Saturday, April 07, 2007

Travelogue: March 30, 2007

I Know Why Dali Does Art

Salvador Dali died in 1989, and still he managed to rip me off for £10. Actually quite impressive when you think about it.

I started the day off by going to the Dali exhibition at County Hall. I had wanted to do this when I was last in London in 2004, so when I saw the £10 admission charge, I shrugged it off as necessary to fulfill something I should have done long ago.

Until I got inside, and discovered that there were almost no actual Dali paintings there. It was only later that I realized that I entered from the rear of the exhibition, but the first thing I came to was a bunch of Dali prints, statue replicas, and lithographs on sale for exorbitant amounts of money. I was not pleased with the realization that I had just paid $20 to look at things on sale.

Once I got to the main part of the exhibition, I found that there was, in fact, an artistic element to the set-up after all. But even then, there were next to no paintings there. Some sculptural highlights to be sure, but it was mostly obscure illustration series that look like Dali spent about half an hour on some of them. It was advertised as the largest and most comprehensive collection of Dali's works in the world. Well sure, if you're going to take all the stuff no one else would ever bother exhibiting.

Still, I should have known what I was getting myself into as soon as I saw the first poster next to the entrance I used (pictured here).

Transatlantic Party of Elites...or Whatever

Sek hosted a shindig at his place today, and there was quite the company present. The party itself was a get together for Cambridge alums who knew Matt back when they were all at MIT at the same time. Academically, the party represented Harvard, Cambridge, and Oxford. Nationally, Australia, India, Germany, South Korea, UK, US, and Canada were all in the house. Engineers, consultants, investment bankers, lawyers, doctors. At one point, I had to sit back and realize that this was perhaps the most prodigious-yet-diverse collection of academic distinction and professional success I had ever been a part of. In the 19th century, a group like this would have meet weekly for scotch, cigars, and conversation. You know, if the 19th century wasn't totally racist and wouldn't have excluded most of the people present from any form of social advancement.

When I first got to HLS, I had a period of time when I was perpetually intimidated by the people around me. It wasn't that I necessarily thought people were smarter than me, but they were all so damn accomplished and experienced and worldly, and I felt totally out of place. This is probably the first time since then that I've experienced that feeling again. But unlike before, it didn't make me feel uneasy or unworthy, it just made me feel privileged to be in that kind of company, and honored to be accepted into it. This is something I hope I can hang onto: to enjoy traveling in those circles, but to be humble about doing so.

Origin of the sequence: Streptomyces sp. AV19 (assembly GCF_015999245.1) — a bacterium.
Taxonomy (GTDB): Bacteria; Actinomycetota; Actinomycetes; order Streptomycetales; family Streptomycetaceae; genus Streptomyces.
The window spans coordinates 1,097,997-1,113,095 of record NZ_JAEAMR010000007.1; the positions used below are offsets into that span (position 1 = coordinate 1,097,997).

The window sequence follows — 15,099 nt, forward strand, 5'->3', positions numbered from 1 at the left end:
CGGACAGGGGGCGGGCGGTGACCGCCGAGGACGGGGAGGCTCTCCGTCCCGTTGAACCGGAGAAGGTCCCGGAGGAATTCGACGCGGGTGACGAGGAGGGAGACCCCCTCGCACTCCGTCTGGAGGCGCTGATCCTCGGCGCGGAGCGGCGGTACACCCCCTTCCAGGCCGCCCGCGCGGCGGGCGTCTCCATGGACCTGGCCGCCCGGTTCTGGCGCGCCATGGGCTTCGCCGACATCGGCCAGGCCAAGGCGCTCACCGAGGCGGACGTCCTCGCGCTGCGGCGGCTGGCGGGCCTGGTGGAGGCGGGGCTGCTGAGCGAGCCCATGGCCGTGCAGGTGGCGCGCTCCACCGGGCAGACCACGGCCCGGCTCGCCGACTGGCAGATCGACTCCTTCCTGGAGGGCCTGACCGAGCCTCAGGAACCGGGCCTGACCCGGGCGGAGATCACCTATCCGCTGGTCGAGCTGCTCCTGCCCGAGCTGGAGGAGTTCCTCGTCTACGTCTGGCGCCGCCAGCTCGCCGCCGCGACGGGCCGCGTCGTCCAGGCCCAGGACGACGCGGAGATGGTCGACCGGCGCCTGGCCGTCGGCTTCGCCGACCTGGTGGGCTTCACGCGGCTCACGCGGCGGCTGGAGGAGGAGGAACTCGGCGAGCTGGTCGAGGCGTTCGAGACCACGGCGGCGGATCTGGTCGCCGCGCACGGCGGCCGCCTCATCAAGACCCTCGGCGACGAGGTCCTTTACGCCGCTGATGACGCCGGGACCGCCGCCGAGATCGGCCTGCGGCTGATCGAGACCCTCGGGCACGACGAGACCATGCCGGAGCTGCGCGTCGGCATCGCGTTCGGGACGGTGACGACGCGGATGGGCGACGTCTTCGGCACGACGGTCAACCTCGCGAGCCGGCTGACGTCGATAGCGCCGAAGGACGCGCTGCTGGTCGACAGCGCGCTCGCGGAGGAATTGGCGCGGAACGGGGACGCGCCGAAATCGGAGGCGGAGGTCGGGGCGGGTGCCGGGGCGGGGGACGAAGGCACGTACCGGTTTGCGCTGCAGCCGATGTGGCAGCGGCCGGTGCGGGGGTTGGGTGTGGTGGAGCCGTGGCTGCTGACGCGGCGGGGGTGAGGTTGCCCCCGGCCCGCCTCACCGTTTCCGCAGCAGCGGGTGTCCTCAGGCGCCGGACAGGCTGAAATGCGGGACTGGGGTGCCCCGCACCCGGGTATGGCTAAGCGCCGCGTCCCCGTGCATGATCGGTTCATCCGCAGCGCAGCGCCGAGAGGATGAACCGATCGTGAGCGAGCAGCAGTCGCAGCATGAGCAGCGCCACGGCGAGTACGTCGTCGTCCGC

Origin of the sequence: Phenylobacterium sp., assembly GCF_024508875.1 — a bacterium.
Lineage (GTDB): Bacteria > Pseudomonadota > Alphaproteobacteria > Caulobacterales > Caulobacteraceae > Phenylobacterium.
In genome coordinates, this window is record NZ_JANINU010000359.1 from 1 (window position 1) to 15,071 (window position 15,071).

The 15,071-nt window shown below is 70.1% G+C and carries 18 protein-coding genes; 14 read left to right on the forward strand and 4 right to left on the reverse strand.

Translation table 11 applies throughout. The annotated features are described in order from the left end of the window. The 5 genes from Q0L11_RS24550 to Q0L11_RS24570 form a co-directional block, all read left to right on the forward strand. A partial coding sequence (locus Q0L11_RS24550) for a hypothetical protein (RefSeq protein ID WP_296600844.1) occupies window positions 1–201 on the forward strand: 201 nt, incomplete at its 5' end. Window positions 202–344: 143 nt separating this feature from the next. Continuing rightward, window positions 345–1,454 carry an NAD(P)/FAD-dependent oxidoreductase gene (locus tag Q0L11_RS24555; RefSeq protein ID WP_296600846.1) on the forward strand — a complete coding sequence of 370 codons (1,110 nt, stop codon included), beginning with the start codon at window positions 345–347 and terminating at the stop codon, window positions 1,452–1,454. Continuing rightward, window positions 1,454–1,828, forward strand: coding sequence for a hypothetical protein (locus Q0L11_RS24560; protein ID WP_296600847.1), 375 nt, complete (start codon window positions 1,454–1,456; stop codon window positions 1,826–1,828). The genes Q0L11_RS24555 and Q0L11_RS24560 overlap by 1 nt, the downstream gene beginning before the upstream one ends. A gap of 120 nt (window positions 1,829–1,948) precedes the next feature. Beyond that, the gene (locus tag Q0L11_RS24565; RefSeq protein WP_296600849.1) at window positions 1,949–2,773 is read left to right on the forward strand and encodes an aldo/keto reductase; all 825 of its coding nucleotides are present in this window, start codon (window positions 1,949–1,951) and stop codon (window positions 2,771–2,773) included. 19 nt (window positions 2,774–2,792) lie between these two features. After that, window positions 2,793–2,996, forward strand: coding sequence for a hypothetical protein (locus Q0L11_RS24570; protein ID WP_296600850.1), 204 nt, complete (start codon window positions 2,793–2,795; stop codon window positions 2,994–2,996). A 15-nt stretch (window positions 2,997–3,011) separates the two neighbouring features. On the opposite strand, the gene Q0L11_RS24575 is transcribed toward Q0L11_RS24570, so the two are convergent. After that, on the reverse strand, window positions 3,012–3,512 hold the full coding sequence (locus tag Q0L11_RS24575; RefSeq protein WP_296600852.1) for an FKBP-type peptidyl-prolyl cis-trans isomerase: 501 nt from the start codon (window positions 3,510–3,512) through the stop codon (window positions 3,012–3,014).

I'm also proud to report a small victory. The party was low-key, and eventually poker was introduced into the affair (in the 19th century, I guess it would have been bridge). Most people were novices, some refused to gamble even £1, and very quickly it became clear that only one other person (Samir, an Indian Oxford engineer) and I had any clue what was going on. So when the game ended, we reached into our wallets and put whatever we had on the table for one round of heads up: £12 from my wallet, and €20 from his, about equal in value. What happened next, I consider to be a victory of America over England for best international superpower, Harvard over Oxford for best superpreppy university, and Jews over Indians for best overachieving minority. Of course, Samir may have the last laugh, because now I have €20 in my wallet and no way to spend it.

When the Sky Betrays You, Drink More Tea

Weather-wise, the day was a minor disaster. No Boston, of course, but chilly and rainy. Actually rainy, not the usual heavy fog/mist that qualifies as London rain. But I took it in stride, and basically turned the chill temperatures and unfriendly outdoors into an excuse to consume tea or coffee in 3 consecutive settings, including a proper high tea at the Orangery in Kensington Gardens (complete with cucumber sandwiches, scones, and clotted cream). And I feel as though my flexibility and perseverance have been rewarded, because walking through town at 2 am after the party was through, the sky was as clear and the air as warm as they've been this whole trip.

1 comment:

GlobalJanine said...